Write code directly in the browser with Chrome Overrides

Posted 2022-03-21

Have you ever worked on a project where build times were slow, lower environments took awhile to edit, or you didn’t have a local setup to use at all?

Sometimes slow build times are the reality of web dev gigs. Maybe you support a legacy system that has grown complex over time, causing delays and tedious extra steps in workflows. Maybe you inherited a site that isn’t super practical to run on your machine… like it’s a certain-Windows Server-only-that-takes-gigs-of-RAM-to-run kind of thing.

Maybe you have to pass files to a DevOps person to file drop on a server and that’s the only way to iterate. Old-school FTP style! That might sound crazy in the modern world of web development, but I assure you it’s still a thing today.

I’m a big believer that quick feedback loops empower our best development. Fluid updates, quick iterations, getting ideas through the code and on the page as quickly as possible. It’s a drag when you need to run a bulky build process to see tiny HTML, CSS, or JavaScript changes. So, how might we iterate on front end code quickly, regardless of the build system?

Activating Chrome Overrides

Chrome has a sneaky feature that allows you to stub files from your local machine. The browser may download index.html from the website, but you instead want to see your own forked copy of index.html. You can apply changes to your local copy for quick iteration right within Chrome itself!

First, find the Sources tab in Chrome Dev Tools and expand the sidebar so “Overrides” sub tab is visible. Click “Select folder for overrides”.

Adding a local directory as an Override directory

From here, you can create a new directory on your machine (or specify an existing one) for Chrome to read and write files. The name of the directory you choose doesn’t matter.

If this is your first time adding an Overrides folder, Chrome will ask for permission. It will be writing files to your machine, so you need to click “Allow” before the feature will work.

Chrome permission prompt to read and write files

Editing files

Now that the feature has permission, right clicking most file names in Dev Tools will offer a “Save for overrides” option. This option will save a copy of the file to your Overrides directory at an equivalent local path. You don’t need to manually create the matching subdirectories or anything like that. Pretty nifty!

The Network tab is a good place to view all files being downloaded and utilized by the browser. You can find the file you want to edit in the list.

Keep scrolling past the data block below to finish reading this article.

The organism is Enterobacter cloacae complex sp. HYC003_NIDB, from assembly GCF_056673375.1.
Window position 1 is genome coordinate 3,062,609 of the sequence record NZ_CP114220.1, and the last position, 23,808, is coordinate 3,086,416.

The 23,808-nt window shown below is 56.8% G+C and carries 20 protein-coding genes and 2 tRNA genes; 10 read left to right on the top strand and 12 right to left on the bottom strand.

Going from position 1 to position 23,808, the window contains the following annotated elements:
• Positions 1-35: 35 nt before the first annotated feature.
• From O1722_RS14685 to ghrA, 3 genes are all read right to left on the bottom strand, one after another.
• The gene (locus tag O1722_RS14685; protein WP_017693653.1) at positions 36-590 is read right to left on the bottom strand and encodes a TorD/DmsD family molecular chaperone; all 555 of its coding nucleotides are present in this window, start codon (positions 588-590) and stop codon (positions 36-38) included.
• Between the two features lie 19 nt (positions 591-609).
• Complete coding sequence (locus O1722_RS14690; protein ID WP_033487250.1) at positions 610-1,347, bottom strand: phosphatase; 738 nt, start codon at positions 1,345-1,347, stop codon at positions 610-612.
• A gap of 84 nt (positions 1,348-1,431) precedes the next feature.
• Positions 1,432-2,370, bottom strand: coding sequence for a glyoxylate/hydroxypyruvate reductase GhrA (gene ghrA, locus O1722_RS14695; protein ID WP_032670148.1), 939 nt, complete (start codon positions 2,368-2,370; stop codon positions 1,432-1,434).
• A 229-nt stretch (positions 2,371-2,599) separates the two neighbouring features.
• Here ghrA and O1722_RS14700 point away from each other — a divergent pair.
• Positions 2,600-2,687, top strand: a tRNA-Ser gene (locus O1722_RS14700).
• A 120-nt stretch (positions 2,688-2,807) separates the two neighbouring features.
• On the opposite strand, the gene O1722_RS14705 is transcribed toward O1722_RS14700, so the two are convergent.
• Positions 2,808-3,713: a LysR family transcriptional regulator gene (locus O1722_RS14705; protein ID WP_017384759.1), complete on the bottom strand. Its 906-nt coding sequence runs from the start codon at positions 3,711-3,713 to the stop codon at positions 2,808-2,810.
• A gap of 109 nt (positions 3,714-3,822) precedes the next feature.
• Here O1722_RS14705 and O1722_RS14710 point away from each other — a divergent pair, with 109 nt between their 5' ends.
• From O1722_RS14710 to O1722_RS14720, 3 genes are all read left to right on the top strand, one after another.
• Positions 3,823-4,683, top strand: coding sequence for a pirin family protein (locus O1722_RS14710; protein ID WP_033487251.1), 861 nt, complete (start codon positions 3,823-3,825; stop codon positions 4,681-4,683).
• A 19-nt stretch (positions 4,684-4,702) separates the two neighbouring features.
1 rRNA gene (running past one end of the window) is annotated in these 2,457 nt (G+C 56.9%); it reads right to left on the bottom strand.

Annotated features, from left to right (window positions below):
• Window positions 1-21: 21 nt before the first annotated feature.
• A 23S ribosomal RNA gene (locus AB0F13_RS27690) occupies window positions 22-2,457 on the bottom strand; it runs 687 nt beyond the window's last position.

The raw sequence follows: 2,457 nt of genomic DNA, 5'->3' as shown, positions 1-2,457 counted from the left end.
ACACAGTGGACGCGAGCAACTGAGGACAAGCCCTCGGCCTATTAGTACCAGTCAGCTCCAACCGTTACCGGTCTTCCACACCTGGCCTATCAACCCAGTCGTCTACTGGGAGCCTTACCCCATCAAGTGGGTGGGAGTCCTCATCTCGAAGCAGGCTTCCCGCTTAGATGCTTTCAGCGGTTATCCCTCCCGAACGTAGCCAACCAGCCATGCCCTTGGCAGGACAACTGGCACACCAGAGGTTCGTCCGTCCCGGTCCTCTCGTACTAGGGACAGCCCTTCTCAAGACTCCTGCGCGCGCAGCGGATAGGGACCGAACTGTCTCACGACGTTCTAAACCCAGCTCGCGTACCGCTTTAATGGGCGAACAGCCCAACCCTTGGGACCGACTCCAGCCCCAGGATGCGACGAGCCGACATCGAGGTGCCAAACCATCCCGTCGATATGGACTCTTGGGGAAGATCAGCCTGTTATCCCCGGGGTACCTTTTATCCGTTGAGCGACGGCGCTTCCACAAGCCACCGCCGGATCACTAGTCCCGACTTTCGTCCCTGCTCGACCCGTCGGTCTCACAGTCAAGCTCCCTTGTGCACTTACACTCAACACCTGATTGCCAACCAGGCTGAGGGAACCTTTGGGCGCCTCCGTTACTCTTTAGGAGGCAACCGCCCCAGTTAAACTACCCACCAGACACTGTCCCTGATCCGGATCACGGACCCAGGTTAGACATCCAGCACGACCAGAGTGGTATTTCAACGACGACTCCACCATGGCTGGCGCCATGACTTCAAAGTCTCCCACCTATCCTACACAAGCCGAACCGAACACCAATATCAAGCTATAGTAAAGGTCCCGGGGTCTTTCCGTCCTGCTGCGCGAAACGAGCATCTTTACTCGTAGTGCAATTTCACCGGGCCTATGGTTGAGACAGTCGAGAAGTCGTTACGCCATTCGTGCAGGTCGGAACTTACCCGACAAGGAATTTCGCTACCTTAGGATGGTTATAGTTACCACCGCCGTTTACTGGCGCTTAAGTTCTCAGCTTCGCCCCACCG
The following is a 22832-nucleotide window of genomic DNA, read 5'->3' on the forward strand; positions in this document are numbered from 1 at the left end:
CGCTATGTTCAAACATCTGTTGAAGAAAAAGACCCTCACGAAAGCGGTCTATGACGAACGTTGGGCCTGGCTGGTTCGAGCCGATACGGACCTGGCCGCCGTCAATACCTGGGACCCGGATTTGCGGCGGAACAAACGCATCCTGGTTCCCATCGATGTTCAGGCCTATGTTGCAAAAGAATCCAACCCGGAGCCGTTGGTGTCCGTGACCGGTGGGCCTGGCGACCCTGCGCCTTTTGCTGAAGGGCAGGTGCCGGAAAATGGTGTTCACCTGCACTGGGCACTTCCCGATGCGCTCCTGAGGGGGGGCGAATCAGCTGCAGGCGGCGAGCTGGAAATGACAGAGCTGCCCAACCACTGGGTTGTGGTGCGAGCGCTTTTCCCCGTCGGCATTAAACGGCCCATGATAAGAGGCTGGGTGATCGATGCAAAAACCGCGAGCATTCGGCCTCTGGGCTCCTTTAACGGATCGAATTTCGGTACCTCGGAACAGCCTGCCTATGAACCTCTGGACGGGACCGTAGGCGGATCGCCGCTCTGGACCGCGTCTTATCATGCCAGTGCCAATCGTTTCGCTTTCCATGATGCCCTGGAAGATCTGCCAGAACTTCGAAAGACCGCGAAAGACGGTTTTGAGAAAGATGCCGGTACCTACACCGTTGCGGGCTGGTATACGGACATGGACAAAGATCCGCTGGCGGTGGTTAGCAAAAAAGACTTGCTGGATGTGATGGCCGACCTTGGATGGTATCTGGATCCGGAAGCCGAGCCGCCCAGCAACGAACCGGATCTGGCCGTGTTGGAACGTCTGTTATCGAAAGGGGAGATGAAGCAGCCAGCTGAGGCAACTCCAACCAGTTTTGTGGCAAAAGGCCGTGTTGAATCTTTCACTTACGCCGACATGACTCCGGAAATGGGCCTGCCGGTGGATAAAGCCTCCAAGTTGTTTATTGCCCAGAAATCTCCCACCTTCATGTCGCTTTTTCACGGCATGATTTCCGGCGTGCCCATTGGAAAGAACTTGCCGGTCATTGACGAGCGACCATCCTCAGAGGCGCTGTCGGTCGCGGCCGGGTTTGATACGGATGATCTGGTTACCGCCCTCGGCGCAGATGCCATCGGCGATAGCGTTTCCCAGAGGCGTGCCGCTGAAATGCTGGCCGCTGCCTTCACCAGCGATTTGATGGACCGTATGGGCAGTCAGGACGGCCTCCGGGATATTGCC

Saving a file for overrides

Overriding a file will pop it open in the Sources panel. When a matching file is present in the Overrides directory, Chrome will put a little purple dot on the file name to indicate it is being used instead of the actual copy from the server.

File tab with override purple dot

You can edit this file and hit Ctrl/Cmd+S to save. This will save the file directly to your local Overrides folder. For HTML edits, changes will appear after reloading the page. The Sources panel, by the way, is a really nice code editing environment within Chrome Dev Tools. These overrides are just text files on your computer, so technically you can open them in any editor you want.

Editing HTML with local overrides

Live editing the DOM in the Elements tab is a thing, too, but those changes will be lost on page reload. Furthermore, those changes usually happen after the page is fully loaded and initialized. If you are riffing on tweaks for Performance or Core Vital improvements, you may be too late by only live editing with the Elements tab. All situations have their own nuance, of course, but I’ve found Overrides to generally be a better tool for trying out changes.

Overrides aren’t just for HTML. CSS and JavaScript changes can be made here, too! For example, maybe you are riffing on a new design or style tweak. CSS changes will appear on the page right away, so you can quickly see the output of modified style rules.

Similarly, If you are trying to get to the bottom a gnarly JavaScript runtime error, you can quickly override the housing file, throw breakpoints in there, and edit the logic on the fly between breakpoint debugger stops!

Debugging JavaScript code with overrides


A few things to consider:

  • If you have a great local setup in your project, you probably don’t need the Overrides feature. I’ve found it to be useful in cases where it’s tedious to iterate on a project’s frontend code. (Long build times, can’t run the backend template language locally, etc.)
  • Overrides only live on your computer, so you have to backfill any real code changes into the actual repo. Again, this is probably the process that has friction in the first place. We’re trying to reduce the amount of times we need to do the tedious steps.
  • Remember to turn off the Overrides when you are done iterating! Simply uncheck the same checkbox in the Sources panel. I’ve had many “what the heck?” moments where I was getting stale versions of files instead of actual server versions because Overrides were still enabled.

Nonetheless, Overrides are a quick, scrappy way of iterating on frontend changes. Pretty neat! I hope you try them out to reduce bumps in your project’s workflow.

If you prefer video content, here’s a YouTube video with more detail on this topic:

Watch the screencast on YouTube

About Drew Conley

Drew is a web and game developer living in Arvada, CO. He is currently building Legacy Code Legends, practicing baking, training for some kind of mini-marathon, and trying to run this website.